Peter Mathews says Fine Gael gave committment to allow conscientious objection
Fine Gael TD said party signed up to international agreement last October as moral and ethics experts address TDs and Senators on conscientious objection to proposed abortion laws
Peter Matthews: Fine Gael reneging on a commitment it gave last October to respect the right of conscientious objection
Mr Mathews is one of three Fine Gael parliamentarians who has publicly stated they will oppose abortion legislation when it comes before the Oireachtas later this week.
The Dublin South deputy yesterday pointed to article 115 of the party document of the European People’s Party (EPP), the EU-wide political movement of which Fine Gael is a member. Signed in Romania last October the article states: “We consider it is necessary to respect the right of conscientious objection.”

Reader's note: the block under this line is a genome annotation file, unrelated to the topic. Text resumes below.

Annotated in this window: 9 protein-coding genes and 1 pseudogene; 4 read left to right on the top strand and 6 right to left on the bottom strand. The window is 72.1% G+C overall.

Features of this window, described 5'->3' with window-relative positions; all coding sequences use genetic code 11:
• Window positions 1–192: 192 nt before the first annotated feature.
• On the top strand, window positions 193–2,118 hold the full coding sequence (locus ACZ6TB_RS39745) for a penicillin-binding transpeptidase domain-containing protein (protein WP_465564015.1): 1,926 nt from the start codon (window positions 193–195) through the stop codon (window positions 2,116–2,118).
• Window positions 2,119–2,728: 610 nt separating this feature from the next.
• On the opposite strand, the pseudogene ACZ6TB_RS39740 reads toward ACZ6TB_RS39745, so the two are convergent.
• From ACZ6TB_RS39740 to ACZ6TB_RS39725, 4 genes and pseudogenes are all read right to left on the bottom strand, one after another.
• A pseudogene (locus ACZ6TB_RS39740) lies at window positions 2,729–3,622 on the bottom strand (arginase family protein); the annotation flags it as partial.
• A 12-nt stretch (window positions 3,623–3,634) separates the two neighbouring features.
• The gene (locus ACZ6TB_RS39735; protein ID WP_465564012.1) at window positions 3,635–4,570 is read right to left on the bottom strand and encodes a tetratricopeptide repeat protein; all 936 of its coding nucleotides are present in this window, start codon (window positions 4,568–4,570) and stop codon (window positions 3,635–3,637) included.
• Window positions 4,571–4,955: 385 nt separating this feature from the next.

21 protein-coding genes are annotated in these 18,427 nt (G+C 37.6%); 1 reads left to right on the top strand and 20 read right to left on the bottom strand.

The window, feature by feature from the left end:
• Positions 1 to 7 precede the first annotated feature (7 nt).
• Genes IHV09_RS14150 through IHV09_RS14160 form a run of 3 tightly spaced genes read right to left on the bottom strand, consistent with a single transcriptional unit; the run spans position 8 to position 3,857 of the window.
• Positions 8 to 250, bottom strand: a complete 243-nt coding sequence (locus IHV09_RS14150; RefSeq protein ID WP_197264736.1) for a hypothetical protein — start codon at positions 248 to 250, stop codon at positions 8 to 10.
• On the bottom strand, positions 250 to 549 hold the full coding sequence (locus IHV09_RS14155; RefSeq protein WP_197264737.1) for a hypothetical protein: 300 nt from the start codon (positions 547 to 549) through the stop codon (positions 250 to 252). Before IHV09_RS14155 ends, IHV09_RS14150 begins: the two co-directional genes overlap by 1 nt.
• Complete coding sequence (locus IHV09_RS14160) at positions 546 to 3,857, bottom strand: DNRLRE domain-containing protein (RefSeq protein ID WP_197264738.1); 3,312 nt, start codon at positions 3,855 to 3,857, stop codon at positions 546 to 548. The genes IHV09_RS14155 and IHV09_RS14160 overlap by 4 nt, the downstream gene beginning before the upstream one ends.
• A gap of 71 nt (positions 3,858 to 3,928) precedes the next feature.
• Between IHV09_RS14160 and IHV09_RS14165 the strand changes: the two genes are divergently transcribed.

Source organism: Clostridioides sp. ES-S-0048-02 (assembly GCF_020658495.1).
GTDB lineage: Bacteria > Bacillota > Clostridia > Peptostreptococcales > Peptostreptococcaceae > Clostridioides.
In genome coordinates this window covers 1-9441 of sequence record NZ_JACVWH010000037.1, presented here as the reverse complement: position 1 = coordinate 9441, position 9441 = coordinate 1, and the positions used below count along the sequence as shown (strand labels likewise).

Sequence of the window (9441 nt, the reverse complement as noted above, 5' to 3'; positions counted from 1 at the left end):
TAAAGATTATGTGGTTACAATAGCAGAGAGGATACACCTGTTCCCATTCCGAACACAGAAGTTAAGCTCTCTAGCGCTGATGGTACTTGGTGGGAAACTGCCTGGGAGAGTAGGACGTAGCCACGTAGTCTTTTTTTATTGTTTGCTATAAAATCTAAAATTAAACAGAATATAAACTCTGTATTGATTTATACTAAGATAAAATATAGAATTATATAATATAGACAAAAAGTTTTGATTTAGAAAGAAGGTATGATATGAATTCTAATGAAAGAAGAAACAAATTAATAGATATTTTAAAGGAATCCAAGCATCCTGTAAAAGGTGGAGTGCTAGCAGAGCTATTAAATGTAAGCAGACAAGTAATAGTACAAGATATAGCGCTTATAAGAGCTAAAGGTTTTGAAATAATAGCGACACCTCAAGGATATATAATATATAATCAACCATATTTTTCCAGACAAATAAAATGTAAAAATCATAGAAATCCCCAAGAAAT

Free vote request
It is one of three motions he will present to the Fine Gael weekly parliamentary party meeting today requesting a free vote for those opposed on moral grounds to the Protection of Life During Pregnancy Bill. Taoiseach and party leader Enda Kenny has said a strict whip will be imposed on parliamentarians, with those defying the whip being expelled. Two Galway West politicians, Brian Walsh TD, and Senator Fidelma Healy-Eames have said they will oppose the legislation.
Mr Mathews disclosed his intention at a briefing session in Leinster House yesterday organised by his Fine Gael colleague Terence Flanagan, who also has major difficulties with the Bill.
Ethics and morals
Mr Flanagan invited Dr Donal Ó Mathúna, a senior lecturer on ethics at Dublin City University, and Dr John Murray, lecturer in moral theology in the Mater Dei Institute and chairman of the Iona Institute to brief TDs and Senators on the issue of conscientious objection. Those who attended included a number who will support the legislation.
The TDs and Senators present were: Mr Flanagan, Ms Healy-Eames, Mr Mathews; John O’Mahony (FG); John Paul Phelan (FG); Catherine Noone (FG); Labhrás Ó Murchú (FF); Éamon Ó Cuív (FF); Mattie McGrath (Ind) and Arthur Spring (LP).
Dr O Mathúna said the inclusion of a personal right to object for reasons of conscience was welcome but criticised the absence of a similar right for institutions. Dr Murray said conscience went to the heart of who people were and conscientious people thought for themselves.